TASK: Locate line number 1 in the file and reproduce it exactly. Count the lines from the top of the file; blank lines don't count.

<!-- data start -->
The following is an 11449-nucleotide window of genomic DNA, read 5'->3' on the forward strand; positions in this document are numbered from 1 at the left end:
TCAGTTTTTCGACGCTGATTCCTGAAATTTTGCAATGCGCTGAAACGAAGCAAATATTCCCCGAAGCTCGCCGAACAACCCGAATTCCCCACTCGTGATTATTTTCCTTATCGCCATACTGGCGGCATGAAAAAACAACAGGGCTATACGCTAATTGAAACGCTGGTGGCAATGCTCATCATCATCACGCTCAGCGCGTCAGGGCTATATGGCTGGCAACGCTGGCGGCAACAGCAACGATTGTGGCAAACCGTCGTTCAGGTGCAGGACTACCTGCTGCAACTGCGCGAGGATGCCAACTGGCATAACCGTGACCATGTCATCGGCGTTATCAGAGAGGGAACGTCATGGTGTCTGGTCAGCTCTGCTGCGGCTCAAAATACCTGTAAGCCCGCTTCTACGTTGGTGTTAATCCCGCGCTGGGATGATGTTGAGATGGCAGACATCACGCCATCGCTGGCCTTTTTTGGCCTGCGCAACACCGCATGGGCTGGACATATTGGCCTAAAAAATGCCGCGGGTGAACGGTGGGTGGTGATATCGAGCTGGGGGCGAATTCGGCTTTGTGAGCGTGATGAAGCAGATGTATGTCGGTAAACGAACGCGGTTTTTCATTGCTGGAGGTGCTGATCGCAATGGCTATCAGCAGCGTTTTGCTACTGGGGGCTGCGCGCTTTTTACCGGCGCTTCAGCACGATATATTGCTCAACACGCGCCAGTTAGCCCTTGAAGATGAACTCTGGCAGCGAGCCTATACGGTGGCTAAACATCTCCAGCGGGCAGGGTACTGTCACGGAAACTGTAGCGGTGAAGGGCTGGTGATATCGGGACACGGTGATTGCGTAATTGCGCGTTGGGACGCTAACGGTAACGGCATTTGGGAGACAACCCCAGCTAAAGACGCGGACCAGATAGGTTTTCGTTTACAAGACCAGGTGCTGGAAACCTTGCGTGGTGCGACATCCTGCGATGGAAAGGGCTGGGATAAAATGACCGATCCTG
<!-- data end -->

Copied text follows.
The following is an 11449-nucleotide window of genomic DNA, read 5'->3' on the forward strand; positions in this document are numbered from 1 at the left end: